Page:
A history of Zionism in Britain has much useful information but this particular history, published by CounterPunch, seems to have come from the school of Zionist conspiracies. Evan Jones does not distinguish between how ‘Zionist’ is used today – one who believes Jews alone are destined to rule a greater Israel – and how it was used pre-Israel: one with an aspiration for a Jewish homeland. He also sees Zionists at work in the UK without any evidence, defined purpose or names (or footnotes). Read with discrimination.
A snobbish discrimination against Sephardi and Mizrahi Jews by the Ashkenazi elite has, from the beginning, been a driving force in Israeli politics. While the Mizrahim in particular might have made common cause with Palestinians most chose instead to prove a pure Jewishness. Fascinating two-part article by Ran Greenstein.
Netanyahu’s belief that he is leading a world-wide crusade to make Iran an impotent pariah state has crumbled. Not only have the USA and EU turned in the opposite direction, his belief that he could recruit the Gulf states – no friends of Iran – is baseless. They will do no public deal with Israel unless and until there is a negotiated settlement with Palestine.
Revisiting the Magnes Zionist’s 2007 contribution on the forced exile of the Jews after the failure of their revolts against the Romans in 70 and 135CE.
To this day, writes Jeremiah Haber, most lay people, Jews and non-Jews, accept the myth of the exile, whereas no historian, Jew or non-Jew, takes it seriously. Drawing on the work of Prof Yisrael Yuval, Haber looks at “the disconnect between popular and scholarly belief and tr[ies] to examine the origin of the myth several centuries after the event occurred”.
Happy holiday reading!
Ghada Karmi’s extraordinary new account of exile and the impossibility of finding home, Return: A Palestinian Memoir, is sympathetically reviewed by Avi Shlaim.
Karmi describes her return to work with the Palestinian Authority and the disappointment and disillusionment she experienced: “The journey filled me with bitterness and grief. I remember looking down on a nighttime Tel Aviv from the windows of a place taking me back to London and thinking hopelessly, ‘flotsam and jetsam, that’s what we’ve become, scattered and divided. There’s no room for us or our memories here. And it won’t be reversed.’”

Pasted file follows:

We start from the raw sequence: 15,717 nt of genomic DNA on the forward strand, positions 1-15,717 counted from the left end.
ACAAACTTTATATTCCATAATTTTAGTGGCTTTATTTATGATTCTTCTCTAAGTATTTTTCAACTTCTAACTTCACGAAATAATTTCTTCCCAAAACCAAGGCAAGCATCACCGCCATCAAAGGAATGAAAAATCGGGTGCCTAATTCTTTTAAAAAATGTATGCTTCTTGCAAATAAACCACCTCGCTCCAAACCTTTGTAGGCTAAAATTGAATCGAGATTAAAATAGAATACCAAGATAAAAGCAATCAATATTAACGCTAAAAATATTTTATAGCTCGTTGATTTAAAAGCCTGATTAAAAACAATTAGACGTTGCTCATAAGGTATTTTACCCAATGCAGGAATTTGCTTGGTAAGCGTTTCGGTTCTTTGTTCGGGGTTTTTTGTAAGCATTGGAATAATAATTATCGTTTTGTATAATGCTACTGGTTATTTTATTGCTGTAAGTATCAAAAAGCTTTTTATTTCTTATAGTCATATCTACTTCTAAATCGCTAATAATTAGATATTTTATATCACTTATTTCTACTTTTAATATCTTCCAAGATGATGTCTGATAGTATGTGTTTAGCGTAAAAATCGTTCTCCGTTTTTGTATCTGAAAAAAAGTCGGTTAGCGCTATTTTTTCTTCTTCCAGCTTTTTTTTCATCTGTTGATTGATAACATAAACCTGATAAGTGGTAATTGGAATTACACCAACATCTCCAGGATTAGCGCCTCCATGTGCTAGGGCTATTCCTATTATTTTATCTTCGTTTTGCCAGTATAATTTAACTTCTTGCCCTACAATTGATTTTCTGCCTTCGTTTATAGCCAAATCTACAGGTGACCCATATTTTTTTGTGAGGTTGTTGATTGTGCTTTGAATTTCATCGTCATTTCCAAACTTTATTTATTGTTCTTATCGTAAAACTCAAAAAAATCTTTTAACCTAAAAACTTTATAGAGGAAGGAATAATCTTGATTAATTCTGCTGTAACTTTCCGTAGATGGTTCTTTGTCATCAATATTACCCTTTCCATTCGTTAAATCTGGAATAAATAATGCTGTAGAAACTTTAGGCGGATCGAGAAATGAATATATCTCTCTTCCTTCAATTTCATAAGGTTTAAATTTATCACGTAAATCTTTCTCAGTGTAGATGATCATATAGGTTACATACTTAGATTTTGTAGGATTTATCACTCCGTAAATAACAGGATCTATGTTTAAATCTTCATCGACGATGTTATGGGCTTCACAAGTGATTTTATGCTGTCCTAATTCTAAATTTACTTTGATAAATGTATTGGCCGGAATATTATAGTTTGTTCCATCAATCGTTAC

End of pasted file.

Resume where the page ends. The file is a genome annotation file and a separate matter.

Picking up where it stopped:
Pressure is on Israeli security forces to do what they have long promised to do: identify and charge the youth who fire-bomb Palestinians. There is disagreement here over whether this violence has been long-coming or whether it’s sprouted from a new, anti-Israel, fanatical sect.
As Amira Hass and Nasser Nawaja point out, Susya is unique only in the international support it has attracted, becoming the symbol for the precarious status of Palestinian villages. But documents obtained by Haaretz may stay the hand of the demolishers; they prove the Palestinians’ claim to the land.
‘When Europe dares raise its head against the occupation, history and hysterics have always been on Israel’s side’ writes Akiva Eldar, quoting Netanyahu’s view that the French resolution on ending the Israel/Palestine conflict is antisemitic, as is ANY European move. That is predictable. If the Holocaust is the benchmark, France comes second to Germany in dispatching Jews to their death. Ali Abuminah, however, damns the resolution as a denial of Palestinian rights. Will the US use its veto on the UN Security Council to dispatch the French attempt to make a difference?
Uri Avnery, an early formulator of the 2-state solution, asks how one state for Jews and Arabs would actually work. As Israel is the only country which ensures Jewish supremacy, wealthy Israeli Jews would leave a country with an Arab majority, leaving the poor and ill-educated behind. And one state would not make people love each other, or the country.
The drive of pro-Israel propaganda has become the claim that critics want to ‘delegitimise’ Israel. When this meant refusing to accept Israel’s existence as a state this had little meaning. But, argues John Whitbeck, it now has a truth if ‘Israel’ is understood to be a system of ethnic and religious supremacy which depends on the total conquest of Palestinians.